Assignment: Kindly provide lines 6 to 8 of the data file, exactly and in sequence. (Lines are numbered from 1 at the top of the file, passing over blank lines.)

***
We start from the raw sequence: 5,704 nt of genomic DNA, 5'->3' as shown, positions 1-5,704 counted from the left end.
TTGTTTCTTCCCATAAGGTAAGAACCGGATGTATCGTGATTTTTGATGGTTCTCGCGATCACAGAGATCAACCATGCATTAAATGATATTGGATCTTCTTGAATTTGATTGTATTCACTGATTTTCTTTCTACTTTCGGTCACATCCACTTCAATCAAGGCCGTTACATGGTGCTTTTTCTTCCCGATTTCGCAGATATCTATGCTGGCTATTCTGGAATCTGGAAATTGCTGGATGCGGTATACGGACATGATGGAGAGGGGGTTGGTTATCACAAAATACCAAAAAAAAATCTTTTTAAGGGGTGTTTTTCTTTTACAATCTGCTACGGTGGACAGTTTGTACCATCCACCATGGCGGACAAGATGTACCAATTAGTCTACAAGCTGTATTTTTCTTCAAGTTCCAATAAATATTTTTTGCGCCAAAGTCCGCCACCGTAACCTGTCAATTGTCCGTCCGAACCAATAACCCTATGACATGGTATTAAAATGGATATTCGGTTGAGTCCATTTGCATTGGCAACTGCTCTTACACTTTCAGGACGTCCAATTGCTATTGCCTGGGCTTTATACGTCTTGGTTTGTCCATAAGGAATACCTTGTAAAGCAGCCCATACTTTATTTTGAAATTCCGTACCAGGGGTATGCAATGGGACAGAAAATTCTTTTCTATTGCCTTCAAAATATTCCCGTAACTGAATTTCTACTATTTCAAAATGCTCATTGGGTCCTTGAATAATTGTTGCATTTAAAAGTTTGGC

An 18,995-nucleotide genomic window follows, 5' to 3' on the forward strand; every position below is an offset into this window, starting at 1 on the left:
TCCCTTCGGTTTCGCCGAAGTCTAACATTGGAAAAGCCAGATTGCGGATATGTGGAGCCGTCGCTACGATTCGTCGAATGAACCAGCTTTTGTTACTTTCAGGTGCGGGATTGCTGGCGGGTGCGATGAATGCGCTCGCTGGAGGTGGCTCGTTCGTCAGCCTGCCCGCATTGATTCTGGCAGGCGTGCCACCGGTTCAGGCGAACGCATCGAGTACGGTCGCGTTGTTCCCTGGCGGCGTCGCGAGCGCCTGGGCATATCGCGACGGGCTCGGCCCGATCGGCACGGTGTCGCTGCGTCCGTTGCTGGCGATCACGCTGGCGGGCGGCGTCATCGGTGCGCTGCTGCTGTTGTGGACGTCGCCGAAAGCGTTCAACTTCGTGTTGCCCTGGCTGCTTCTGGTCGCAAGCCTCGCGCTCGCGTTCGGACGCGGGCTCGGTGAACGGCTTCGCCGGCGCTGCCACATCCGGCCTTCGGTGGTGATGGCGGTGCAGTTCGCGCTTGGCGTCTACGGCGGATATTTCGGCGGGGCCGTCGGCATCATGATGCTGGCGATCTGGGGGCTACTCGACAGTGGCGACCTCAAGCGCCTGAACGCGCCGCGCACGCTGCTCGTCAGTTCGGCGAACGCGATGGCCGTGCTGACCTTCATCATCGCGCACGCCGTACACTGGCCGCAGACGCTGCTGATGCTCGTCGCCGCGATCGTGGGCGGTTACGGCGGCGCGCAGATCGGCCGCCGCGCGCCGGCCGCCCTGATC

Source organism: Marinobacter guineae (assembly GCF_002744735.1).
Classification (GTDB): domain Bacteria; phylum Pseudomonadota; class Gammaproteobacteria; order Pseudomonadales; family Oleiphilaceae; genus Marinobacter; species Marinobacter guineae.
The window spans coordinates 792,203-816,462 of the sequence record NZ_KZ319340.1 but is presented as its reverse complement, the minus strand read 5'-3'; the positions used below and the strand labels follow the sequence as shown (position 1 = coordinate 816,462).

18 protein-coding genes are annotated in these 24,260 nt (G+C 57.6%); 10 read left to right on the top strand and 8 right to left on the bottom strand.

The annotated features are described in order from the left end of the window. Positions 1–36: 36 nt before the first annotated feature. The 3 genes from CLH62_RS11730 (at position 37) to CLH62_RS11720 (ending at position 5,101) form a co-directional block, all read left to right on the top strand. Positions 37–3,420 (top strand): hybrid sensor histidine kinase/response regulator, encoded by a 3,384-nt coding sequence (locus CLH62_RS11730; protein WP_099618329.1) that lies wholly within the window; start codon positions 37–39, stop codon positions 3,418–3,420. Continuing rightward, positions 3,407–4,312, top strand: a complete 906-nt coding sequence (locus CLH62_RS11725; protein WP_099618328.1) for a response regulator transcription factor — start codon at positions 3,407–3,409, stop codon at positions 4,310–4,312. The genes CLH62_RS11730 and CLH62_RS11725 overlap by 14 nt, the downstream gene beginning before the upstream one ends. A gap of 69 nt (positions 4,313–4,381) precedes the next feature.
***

Classification (GTDB): domain Bacteria; phylum Pseudomonadota; class Gammaproteobacteria; order Pseudomonadales; family Oleiphilaceae; genus Marinobacter; species Marinobacter guineae.
The window spans coordinates 792,203-816,462 of the sequence record NZ_KZ319340.1 but is presented as its reverse complement, the minus strand read 5'-3'; the positions used below and the strand labels follow the sequence as shown (position 1 = coordinate 816,462).

18 protein-coding genes are annotated in these 24,260 nt (G+C 57.6%); 10 read left to right on the top strand and 8 right to left on the bottom strand.